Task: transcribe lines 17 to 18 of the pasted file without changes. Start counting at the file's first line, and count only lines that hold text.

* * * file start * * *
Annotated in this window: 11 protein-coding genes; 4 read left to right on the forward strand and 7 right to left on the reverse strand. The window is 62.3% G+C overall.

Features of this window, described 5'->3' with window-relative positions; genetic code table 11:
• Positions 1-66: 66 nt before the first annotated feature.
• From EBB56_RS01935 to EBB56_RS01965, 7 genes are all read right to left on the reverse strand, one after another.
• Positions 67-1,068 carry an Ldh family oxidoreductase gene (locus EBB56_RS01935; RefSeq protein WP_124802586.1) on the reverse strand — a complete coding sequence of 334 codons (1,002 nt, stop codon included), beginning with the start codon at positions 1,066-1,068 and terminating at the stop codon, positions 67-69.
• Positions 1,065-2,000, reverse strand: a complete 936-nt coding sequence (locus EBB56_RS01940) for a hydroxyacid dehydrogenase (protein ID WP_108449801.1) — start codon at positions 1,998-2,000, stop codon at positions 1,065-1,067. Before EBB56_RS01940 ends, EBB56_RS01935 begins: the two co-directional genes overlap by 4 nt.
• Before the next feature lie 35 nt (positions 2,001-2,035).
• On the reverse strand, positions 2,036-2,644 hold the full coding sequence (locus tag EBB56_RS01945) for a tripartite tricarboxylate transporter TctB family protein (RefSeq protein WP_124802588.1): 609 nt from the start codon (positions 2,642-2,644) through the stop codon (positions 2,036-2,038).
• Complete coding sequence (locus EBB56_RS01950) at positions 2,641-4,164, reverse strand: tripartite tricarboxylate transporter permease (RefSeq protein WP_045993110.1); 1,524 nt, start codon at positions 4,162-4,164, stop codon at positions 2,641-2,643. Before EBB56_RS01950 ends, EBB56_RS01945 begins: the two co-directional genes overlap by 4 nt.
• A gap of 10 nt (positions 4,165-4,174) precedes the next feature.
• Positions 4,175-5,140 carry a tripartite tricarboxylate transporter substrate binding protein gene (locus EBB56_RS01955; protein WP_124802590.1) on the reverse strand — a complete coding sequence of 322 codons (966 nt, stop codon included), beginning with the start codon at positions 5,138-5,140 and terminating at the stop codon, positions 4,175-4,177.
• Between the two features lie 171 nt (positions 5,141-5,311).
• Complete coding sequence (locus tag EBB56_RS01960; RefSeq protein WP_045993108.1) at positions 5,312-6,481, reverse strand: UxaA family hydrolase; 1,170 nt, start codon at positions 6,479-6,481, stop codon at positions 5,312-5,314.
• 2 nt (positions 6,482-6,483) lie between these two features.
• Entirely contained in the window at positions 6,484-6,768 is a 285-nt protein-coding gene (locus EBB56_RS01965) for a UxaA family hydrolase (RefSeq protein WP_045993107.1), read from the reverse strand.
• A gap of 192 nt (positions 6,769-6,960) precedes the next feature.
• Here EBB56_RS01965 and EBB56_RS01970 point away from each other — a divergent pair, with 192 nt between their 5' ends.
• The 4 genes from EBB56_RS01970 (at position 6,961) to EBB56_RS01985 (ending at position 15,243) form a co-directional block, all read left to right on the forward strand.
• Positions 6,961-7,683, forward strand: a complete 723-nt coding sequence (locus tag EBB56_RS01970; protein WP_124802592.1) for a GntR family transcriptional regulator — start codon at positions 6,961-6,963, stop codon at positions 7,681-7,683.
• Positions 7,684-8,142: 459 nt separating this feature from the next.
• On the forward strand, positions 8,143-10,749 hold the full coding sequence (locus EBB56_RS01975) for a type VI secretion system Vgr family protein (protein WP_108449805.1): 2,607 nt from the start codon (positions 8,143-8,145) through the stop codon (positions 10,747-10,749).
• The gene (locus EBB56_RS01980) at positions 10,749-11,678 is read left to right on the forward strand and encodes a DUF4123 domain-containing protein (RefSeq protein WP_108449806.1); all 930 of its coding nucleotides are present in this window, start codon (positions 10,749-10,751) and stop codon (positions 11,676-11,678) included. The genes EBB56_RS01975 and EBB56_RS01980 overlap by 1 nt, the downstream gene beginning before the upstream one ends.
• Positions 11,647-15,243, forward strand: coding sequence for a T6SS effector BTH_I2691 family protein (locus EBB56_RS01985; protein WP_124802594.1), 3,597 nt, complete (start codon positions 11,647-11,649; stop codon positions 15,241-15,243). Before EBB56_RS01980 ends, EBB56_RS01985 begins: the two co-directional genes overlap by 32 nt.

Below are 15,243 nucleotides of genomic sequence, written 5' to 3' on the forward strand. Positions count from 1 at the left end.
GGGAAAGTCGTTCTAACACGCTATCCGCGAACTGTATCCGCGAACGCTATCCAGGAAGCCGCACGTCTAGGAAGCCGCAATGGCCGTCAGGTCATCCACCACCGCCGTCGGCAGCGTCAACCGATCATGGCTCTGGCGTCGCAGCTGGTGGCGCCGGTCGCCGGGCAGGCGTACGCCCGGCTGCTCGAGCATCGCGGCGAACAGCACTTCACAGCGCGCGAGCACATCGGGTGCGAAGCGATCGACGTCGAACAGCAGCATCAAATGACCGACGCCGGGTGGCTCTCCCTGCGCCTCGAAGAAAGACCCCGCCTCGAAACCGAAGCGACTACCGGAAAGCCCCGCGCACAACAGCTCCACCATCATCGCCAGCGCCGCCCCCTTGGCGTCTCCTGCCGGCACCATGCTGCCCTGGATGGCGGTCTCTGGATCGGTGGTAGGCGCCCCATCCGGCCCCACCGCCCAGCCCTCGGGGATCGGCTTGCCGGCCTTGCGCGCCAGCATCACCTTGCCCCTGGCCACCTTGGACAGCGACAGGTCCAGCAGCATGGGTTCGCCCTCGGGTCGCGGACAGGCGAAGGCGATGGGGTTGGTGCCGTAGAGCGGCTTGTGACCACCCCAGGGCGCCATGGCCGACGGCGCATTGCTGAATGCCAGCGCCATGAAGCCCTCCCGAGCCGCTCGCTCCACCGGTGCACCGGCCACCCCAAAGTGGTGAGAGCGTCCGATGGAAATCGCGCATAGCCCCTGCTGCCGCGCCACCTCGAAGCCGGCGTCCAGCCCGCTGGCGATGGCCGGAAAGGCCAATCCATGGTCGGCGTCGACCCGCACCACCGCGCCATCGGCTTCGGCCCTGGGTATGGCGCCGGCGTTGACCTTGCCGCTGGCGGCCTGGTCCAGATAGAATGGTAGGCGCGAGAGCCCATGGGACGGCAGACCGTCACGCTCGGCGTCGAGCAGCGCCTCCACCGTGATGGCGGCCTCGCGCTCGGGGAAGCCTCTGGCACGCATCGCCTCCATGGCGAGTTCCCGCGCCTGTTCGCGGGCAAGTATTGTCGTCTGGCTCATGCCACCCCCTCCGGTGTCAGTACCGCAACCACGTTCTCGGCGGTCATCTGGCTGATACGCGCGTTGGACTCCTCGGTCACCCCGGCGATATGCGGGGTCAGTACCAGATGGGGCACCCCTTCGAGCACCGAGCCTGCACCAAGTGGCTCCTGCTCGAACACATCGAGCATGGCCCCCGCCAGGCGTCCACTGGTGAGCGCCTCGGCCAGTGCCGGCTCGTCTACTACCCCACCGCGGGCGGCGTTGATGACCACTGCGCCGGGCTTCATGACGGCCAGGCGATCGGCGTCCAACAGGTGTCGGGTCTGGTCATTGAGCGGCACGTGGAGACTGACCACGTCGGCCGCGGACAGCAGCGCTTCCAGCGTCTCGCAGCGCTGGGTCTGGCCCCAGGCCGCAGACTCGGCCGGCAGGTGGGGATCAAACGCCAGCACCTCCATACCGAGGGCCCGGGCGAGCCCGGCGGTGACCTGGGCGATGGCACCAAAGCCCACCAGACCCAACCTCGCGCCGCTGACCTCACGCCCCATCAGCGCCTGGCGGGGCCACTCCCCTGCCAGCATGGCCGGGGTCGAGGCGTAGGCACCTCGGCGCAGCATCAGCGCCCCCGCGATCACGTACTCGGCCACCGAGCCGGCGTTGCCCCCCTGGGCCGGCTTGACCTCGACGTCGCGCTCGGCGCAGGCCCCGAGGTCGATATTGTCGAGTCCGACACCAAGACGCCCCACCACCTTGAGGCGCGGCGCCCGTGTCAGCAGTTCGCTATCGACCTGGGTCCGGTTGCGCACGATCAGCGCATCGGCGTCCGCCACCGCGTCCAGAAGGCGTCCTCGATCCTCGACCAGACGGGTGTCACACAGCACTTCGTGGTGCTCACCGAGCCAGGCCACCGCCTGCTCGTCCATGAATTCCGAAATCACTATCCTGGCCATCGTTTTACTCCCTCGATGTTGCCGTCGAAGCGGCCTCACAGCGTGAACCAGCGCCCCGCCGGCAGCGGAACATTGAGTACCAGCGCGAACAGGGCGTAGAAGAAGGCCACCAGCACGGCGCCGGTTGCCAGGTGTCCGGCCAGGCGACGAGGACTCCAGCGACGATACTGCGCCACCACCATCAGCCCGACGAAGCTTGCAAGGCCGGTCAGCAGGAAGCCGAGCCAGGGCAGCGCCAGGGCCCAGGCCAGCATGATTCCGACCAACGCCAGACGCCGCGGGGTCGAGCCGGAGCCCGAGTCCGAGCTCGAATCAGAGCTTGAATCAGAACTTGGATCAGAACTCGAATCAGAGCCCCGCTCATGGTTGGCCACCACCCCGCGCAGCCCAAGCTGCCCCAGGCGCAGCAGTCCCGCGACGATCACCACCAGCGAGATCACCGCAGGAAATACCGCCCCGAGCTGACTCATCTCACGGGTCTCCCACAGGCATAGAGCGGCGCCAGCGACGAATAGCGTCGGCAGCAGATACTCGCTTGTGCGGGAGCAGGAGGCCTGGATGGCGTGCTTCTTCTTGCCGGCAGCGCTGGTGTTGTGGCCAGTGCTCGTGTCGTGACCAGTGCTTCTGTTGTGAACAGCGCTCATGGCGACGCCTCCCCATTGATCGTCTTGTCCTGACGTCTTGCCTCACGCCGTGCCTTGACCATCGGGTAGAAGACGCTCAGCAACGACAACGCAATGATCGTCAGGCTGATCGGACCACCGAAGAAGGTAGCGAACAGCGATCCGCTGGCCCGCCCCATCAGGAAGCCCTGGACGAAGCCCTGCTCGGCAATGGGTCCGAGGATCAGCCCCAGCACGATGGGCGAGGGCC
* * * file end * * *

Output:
• Here EBB56_RS01965 and EBB56_RS01970 point away from each other — a divergent pair, with 192 nt between their 5' ends.
• The 4 genes from EBB56_RS01970 (at position 6,961) to EBB56_RS01985 (ending at position 15,243) form a co-directional block, all read left to right on the forward strand.